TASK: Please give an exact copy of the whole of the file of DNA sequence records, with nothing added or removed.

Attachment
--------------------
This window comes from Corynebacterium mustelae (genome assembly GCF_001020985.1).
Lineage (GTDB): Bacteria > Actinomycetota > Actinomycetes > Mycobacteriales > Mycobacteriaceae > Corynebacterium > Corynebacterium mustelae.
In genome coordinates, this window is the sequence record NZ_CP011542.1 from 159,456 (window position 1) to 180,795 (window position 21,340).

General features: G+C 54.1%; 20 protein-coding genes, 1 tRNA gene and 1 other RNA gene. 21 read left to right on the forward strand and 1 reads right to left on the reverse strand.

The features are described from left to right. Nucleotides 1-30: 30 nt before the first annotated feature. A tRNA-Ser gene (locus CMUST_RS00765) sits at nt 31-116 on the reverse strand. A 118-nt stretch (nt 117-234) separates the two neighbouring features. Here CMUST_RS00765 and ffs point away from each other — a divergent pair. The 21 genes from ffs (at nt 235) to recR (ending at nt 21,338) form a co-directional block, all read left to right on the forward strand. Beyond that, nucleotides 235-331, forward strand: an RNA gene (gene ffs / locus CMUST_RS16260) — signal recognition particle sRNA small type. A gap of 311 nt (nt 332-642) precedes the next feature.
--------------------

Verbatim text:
This window comes from Corynebacterium mustelae (genome assembly GCF_001020985.1).
Lineage (GTDB): Bacteria > Actinomycetota > Actinomycetes > Mycobacteriales > Mycobacteriaceae > Corynebacterium > Corynebacterium mustelae.
In genome coordinates, this window is the sequence record NZ_CP011542.1 from 159,456 (window position 1) to 180,795 (window position 21,340).

General features: G+C 54.1%; 20 protein-coding genes, 1 tRNA gene and 1 other RNA gene. 21 read left to right on the forward strand and 1 reads right to left on the reverse strand.

The features are described from left to right. Nucleotides 1-30: 30 nt before the first annotated feature. A tRNA-Ser gene (locus CMUST_RS00765) sits at nt 31-116 on the reverse strand. A 118-nt stretch (nt 117-234) separates the two neighbouring features. Here CMUST_RS00765 and ffs point away from each other — a divergent pair. The 21 genes from ffs (at nt 235) to recR (ending at nt 21,338) form a co-directional block, all read left to right on the forward strand. Beyond that, nucleotides 235-331, forward strand: an RNA gene (gene ffs / locus CMUST_RS16260) — signal recognition particle sRNA small type. A gap of 311 nt (nt 332-642) precedes the next feature.